Dukot: Movie Review

dukot-posterMost recently, it was reported that director Paul Soriano’s Dukot has been selected as the Philippines’ entry to the prestigious Los Angeles Film Festival which will happen this October. I felt that it was a well deserved honor for a film that managed to accomplish insane levels of suspense with a combination of great technical skill, superb acting and a simple yet compelling story that hooks audiences into the plot. This review may be delayed but on all counts, here’s my take on why the film fest nod was more than deserved.

The Sandovals are a middle class family who are going through tough times as a family. The family patriarch Charlie (Ricky Davao), a Customs employee, is faced with corruption charges amid a massive revamp in the bureau. As if he wasn’t going through enough, his relationship with his son Carlo (Enrique Gil) is also faced with challenges as his son goes through a rebellious phase. When the eldest daughter Cathy’s (Shaina Magdayao) yoga studio is held up, the culprits take Carlo at gunpoint and hold him for ransom far more than what the family can afford.

A round of applause is well deserved all around for the filmmakers and the cast of this gripping movie based on true events. The film successfully sets the mood and tone of the film with a soft ominous background music that hints at danger from the very beginning. The establishment of the characters from the Sandoval family to the perpetrators was truly effective to the point that audiences would feel a sense of danger for the character of Carlo from the first look at the CCTV footage until he was held hostage in the remote hideout. The Medina brothers Pen and Ping portrayed their roles as the film’s main villains flawlessly, so well that I was at the edge of my seat worried about what they might do to Carlo at any point. Christopher de Leon, on the other hand, delivered a character that was uneasy to predict which only fueled questions on his motivation.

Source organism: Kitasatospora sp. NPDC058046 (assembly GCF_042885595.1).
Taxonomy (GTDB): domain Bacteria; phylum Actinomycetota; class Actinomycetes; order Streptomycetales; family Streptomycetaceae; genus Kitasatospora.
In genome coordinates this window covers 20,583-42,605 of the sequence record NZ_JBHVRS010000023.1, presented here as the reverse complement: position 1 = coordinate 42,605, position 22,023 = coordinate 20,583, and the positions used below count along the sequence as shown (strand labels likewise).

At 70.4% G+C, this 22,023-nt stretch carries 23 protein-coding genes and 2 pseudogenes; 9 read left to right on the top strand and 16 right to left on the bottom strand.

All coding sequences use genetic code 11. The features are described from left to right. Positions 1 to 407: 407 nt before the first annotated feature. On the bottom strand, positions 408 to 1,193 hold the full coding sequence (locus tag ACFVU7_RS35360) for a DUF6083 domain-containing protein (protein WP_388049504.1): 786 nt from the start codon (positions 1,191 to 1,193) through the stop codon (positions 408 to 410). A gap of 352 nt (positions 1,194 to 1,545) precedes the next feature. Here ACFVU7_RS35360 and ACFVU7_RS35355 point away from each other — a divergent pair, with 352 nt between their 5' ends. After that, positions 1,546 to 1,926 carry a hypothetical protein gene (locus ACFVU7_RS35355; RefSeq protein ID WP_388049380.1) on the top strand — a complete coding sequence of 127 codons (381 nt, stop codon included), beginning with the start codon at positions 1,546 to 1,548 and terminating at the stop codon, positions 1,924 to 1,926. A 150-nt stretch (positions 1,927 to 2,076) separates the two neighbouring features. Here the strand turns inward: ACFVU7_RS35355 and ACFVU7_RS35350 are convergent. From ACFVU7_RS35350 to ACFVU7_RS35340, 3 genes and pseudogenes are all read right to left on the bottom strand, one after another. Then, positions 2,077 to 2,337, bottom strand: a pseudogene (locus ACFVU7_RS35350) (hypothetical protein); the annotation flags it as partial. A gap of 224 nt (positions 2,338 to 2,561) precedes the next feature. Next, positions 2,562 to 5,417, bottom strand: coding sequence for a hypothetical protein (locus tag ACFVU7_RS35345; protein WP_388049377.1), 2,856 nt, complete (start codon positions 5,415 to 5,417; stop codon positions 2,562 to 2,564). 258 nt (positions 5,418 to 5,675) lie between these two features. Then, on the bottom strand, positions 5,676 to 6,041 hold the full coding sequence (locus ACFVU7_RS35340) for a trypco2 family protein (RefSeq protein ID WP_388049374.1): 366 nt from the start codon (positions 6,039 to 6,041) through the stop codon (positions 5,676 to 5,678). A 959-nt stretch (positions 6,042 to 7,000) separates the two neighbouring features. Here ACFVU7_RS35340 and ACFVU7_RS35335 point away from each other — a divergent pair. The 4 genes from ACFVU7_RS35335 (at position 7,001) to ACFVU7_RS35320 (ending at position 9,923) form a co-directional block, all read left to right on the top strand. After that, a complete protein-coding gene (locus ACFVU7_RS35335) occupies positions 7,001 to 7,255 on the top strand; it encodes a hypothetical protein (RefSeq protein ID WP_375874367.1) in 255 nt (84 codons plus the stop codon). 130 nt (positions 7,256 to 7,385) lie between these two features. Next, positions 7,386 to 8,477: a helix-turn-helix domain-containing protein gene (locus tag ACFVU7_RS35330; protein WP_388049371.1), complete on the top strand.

Enrique, on the other hand, was challenged to perform beyond his typical leading man roles. In Dukot, his resigned portrayal of a hostage unsure of whether he would be saved by a father who he was not in good terms with was a perfect foil for Ricky Davao’s resolve to save his son no matter what the cost, even at the expense of his reputation. Carlo was the MVP of this piece, as he showed a grit and presence of mind to help himself even when he felt that all hope was lost.

The good thing about the film was that there was an equal balance of exposure on the family’s end as well as the kidnapper’s end which makes the sense of urgency in the film all the more compelling.

Direk Paul does not go to excessive dramatics to convey the message of a family tested to the extreme but rather tapped into the strength of each member of the production to deliver an execution worthy of international attention.

From the cinematography, to the scoring, to the script, to the acting — all of the elements worked together to make for a truly suspenseful, cerebral and emotional ride that strips down the glitz that comes with the name of its superstar cast and reshapes them as the characters that they have signed on to portray.

All in all, Dukot perfectly delivered a film with multiple layers that appealed to the audience emotionally and mentally, and that is a testament to the film’s commitment to delivering something worthy of spending their time and money on.

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